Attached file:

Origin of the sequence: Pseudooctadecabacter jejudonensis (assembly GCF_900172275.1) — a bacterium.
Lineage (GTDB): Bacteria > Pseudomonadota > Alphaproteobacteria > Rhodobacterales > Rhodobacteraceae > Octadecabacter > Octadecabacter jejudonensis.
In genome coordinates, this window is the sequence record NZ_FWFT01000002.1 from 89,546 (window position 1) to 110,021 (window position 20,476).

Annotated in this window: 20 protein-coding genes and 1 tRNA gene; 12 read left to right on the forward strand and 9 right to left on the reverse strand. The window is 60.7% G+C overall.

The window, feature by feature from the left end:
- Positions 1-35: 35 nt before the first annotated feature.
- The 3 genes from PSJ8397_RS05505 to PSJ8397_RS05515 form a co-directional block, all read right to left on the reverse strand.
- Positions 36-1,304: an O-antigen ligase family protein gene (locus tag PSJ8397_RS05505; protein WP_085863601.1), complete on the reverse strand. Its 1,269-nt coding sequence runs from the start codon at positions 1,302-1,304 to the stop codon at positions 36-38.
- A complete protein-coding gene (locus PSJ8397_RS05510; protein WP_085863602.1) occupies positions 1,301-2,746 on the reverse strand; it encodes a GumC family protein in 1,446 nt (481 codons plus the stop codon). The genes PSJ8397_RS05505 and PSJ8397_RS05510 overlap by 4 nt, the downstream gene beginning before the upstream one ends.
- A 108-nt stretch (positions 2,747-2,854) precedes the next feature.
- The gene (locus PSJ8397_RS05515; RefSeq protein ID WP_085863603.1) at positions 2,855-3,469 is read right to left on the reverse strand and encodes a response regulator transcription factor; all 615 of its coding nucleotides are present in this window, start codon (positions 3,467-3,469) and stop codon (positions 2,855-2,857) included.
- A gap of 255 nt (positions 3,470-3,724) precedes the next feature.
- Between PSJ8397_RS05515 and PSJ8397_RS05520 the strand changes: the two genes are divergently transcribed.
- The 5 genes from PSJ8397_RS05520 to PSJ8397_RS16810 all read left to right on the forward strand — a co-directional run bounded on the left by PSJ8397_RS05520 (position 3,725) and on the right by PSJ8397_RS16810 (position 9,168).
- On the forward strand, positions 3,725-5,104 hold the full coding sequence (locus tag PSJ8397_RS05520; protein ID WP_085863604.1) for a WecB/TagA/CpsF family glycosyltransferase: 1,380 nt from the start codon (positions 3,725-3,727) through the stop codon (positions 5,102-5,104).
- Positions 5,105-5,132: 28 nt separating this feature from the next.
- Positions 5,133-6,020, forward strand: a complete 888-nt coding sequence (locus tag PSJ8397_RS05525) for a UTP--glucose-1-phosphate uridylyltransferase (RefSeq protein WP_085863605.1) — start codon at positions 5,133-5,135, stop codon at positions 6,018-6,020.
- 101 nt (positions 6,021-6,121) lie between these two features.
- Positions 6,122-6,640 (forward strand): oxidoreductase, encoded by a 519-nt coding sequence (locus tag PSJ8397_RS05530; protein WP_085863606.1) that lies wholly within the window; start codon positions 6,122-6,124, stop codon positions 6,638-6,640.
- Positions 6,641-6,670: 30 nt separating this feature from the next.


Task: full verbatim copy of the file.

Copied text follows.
Origin of the sequence: Pseudooctadecabacter jejudonensis (assembly GCF_900172275.1) — a bacterium.
Lineage (GTDB): Bacteria > Pseudomonadota > Alphaproteobacteria > Rhodobacterales > Rhodobacteraceae > Octadecabacter > Octadecabacter jejudonensis.
In genome coordinates, this window is the sequence record NZ_FWFT01000002.1 from 89,546 (window position 1) to 110,021 (window position 20,476).

Annotated in this window: 20 protein-coding genes and 1 tRNA gene; 12 read left to right on the forward strand and 9 right to left on the reverse strand. The window is 60.7% G+C overall.

The window, feature by feature from the left end:
- Positions 1-35: 35 nt before the first annotated feature.
- The 3 genes from PSJ8397_RS05505 to PSJ8397_RS05515 form a co-directional block, all read right to left on the reverse strand.
- Positions 36-1,304: an O-antigen ligase family protein gene (locus tag PSJ8397_RS05505; protein WP_085863601.1), complete on the reverse strand. Its 1,269-nt coding sequence runs from the start codon at positions 1,302-1,304 to the stop codon at positions 36-38.
- A complete protein-coding gene (locus PSJ8397_RS05510; protein WP_085863602.1) occupies positions 1,301-2,746 on the reverse strand; it encodes a GumC family protein in 1,446 nt (481 codons plus the stop codon). The genes PSJ8397_RS05505 and PSJ8397_RS05510 overlap by 4 nt, the downstream gene beginning before the upstream one ends.
- A 108-nt stretch (positions 2,747-2,854) precedes the next feature.
- The gene (locus PSJ8397_RS05515; RefSeq protein ID WP_085863603.1) at positions 2,855-3,469 is read right to left on the reverse strand and encodes a response regulator transcription factor; all 615 of its coding nucleotides are present in this window, start codon (positions 3,467-3,469) and stop codon (positions 2,855-2,857) included.
- A gap of 255 nt (positions 3,470-3,724) precedes the next feature.
- Between PSJ8397_RS05515 and PSJ8397_RS05520 the strand changes: the two genes are divergently transcribed.
- The 5 genes from PSJ8397_RS05520 to PSJ8397_RS16810 all read left to right on the forward strand — a co-directional run bounded on the left by PSJ8397_RS05520 (position 3,725) and on the right by PSJ8397_RS16810 (position 9,168).
- On the forward strand, positions 3,725-5,104 hold the full coding sequence (locus tag PSJ8397_RS05520; protein ID WP_085863604.1) for a WecB/TagA/CpsF family glycosyltransferase: 1,380 nt from the start codon (positions 3,725-3,727) through the stop codon (positions 5,102-5,104).
- Positions 5,105-5,132: 28 nt separating this feature from the next.
- Positions 5,133-6,020, forward strand: a complete 888-nt coding sequence (locus tag PSJ8397_RS05525) for a UTP--glucose-1-phosphate uridylyltransferase (RefSeq protein WP_085863605.1) — start codon at positions 5,133-5,135, stop codon at positions 6,018-6,020.
- 101 nt (positions 6,021-6,121) lie between these two features.
- Positions 6,122-6,640 (forward strand): oxidoreductase, encoded by a 519-nt coding sequence (locus tag PSJ8397_RS05530; protein WP_085863606.1) that lies wholly within the window; start codon positions 6,122-6,124, stop codon positions 6,638-6,640.
- Positions 6,641-6,670: 30 nt separating this feature from the next.